In order for any suggestion to be worthy of giving you the results that you need, you first have to have a foundation, or starting point. That’s why I suggested taking a video camera and taping your current “at bat”. See what your current foot placement does to your swing. Also, take note of your front and back elbow positions.
I’m trying not to confuse you with terminology, so I’ll answer your question this way:
A normal squared stance in the box is with both feet “toeing” along the same line, about shoulder width apart for most people.
A closed stance is with both feet “toeing” along the same line, but the front foot is drawn back close to the back foot, with most of the body’s weight resting on the back leg/foot.
An open stance is with the front foot positioned in the picture shown in my last posting…
A back door closed stance is with the front foot in a squared stance position, but here the back foot is drawn back, much like a reverse open stance.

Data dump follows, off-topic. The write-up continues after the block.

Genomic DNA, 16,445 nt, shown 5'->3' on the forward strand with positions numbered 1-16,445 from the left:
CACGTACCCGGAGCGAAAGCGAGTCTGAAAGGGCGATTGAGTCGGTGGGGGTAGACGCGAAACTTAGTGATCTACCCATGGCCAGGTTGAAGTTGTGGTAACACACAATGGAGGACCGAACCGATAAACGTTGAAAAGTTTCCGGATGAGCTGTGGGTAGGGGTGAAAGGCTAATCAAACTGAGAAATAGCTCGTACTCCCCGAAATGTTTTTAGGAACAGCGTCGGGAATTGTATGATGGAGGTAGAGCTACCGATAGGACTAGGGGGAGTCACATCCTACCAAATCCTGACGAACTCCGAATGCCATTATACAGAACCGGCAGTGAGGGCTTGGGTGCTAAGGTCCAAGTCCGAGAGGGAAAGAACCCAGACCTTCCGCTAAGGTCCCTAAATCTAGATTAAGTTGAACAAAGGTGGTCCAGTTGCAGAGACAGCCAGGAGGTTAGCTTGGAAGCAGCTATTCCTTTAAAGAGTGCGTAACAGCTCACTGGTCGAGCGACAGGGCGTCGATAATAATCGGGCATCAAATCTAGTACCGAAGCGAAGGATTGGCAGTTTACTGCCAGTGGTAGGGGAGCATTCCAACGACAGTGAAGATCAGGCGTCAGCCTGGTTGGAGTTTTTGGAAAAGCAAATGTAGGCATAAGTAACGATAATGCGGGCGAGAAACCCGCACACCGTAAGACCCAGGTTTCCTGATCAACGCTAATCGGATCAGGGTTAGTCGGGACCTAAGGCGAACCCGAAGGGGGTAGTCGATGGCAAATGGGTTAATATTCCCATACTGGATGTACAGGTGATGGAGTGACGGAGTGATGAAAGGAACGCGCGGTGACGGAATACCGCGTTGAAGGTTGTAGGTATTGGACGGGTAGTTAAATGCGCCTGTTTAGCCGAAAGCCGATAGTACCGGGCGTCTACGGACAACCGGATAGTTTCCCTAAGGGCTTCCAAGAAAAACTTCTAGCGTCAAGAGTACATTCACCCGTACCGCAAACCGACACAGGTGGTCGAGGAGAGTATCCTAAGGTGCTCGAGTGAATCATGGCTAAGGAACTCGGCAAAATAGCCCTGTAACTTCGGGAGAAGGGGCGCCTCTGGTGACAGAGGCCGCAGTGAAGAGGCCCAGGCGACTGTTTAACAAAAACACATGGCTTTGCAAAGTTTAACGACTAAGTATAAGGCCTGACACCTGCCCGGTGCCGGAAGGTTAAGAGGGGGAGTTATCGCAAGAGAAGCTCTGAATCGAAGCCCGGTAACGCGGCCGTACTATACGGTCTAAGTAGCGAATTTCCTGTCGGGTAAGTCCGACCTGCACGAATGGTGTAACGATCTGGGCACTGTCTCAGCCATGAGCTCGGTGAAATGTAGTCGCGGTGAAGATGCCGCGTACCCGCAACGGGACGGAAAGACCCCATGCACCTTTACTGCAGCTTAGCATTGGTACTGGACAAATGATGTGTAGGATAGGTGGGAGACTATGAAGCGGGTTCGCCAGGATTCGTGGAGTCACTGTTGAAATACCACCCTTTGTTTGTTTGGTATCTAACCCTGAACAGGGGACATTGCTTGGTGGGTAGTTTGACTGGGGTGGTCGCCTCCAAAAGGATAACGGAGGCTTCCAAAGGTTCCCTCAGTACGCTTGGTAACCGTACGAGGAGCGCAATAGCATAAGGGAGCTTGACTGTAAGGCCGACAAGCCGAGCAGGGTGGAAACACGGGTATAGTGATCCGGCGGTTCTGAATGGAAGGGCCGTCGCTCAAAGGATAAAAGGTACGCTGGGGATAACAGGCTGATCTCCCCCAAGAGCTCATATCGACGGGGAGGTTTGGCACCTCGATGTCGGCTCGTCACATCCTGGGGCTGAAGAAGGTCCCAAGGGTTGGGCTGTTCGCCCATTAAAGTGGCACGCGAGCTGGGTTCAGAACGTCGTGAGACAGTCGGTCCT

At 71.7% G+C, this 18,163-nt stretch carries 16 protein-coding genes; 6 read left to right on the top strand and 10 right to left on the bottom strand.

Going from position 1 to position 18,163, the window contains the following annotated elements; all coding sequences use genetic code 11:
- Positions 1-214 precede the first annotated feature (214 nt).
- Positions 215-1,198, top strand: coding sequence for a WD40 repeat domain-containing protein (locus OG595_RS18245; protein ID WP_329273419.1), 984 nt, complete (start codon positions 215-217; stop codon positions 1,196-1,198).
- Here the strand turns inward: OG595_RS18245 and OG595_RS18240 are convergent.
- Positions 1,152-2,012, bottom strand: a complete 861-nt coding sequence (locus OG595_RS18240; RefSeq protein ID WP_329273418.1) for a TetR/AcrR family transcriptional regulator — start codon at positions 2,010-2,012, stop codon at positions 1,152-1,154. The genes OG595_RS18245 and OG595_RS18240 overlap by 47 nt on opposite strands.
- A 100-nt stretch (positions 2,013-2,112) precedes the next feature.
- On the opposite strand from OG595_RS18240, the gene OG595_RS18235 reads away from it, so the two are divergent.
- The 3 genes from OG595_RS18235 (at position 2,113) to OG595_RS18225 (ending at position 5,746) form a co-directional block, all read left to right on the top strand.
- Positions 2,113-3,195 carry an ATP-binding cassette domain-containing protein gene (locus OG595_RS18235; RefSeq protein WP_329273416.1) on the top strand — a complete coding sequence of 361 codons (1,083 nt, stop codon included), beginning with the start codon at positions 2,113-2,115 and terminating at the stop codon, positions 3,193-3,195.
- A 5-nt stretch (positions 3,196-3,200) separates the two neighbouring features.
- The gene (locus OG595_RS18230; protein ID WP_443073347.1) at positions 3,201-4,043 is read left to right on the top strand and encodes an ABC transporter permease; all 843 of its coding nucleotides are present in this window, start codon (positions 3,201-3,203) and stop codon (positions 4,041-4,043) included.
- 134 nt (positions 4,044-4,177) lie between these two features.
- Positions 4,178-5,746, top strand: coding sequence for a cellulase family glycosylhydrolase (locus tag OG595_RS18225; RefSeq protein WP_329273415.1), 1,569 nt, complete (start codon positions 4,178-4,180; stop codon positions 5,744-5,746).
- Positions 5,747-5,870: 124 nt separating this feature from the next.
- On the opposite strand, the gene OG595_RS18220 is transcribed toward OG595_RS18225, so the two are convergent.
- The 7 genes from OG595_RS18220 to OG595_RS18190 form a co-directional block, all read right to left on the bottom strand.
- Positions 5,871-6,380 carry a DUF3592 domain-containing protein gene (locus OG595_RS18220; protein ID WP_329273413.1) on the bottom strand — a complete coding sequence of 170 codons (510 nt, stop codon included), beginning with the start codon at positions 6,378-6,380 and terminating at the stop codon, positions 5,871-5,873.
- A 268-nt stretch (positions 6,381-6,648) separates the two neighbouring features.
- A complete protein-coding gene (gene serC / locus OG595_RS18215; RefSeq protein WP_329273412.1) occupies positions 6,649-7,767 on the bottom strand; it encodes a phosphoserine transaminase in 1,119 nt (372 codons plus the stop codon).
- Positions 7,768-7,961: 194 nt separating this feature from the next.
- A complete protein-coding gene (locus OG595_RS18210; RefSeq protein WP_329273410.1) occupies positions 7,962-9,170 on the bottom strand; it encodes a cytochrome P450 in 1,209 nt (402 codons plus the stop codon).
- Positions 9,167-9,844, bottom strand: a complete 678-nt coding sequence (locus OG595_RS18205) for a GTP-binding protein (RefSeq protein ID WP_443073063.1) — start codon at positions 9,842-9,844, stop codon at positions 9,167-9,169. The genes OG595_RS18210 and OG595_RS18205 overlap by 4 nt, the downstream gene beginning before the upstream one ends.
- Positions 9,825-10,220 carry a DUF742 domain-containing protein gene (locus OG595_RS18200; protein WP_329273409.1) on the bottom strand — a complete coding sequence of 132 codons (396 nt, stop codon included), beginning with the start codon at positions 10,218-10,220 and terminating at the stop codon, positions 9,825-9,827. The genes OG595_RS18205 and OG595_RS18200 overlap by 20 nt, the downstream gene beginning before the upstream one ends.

A back door open stance is with the front foot in a normal squared stance, but the back foot is moved forward slightly.
Try each stance and see how your bat swipe starts, continues, and finishes it’s swing.
You’d be amazed at the different swipe patterns that influence your bat swing. In addition, each placement is used for a reason - deliberately.
Next, try these arm postures and again, notice the influence on your bat’s swing.
= both elbows up and in line with one another
= front elbow up, back elbow down
= front elbow down, back elbow down
= front elbow down, back elbow up.
Now if you’re really ambitious, start with a squared stance, and go through every elbow position that I listed.
Then go through every other foot position and again, change elbow position’s.
Take special note on the video of exactly what your bat is doing and what its not. If you need help, ask your parents to pick apart your video.
Now here comes the really neat part of this set of drills. Put a baseball on the Tee and watch where the ball goes, and how the ball’s flight is impacted.
A batter that masters this part of being “at bat” is a pitcher’s nightmare.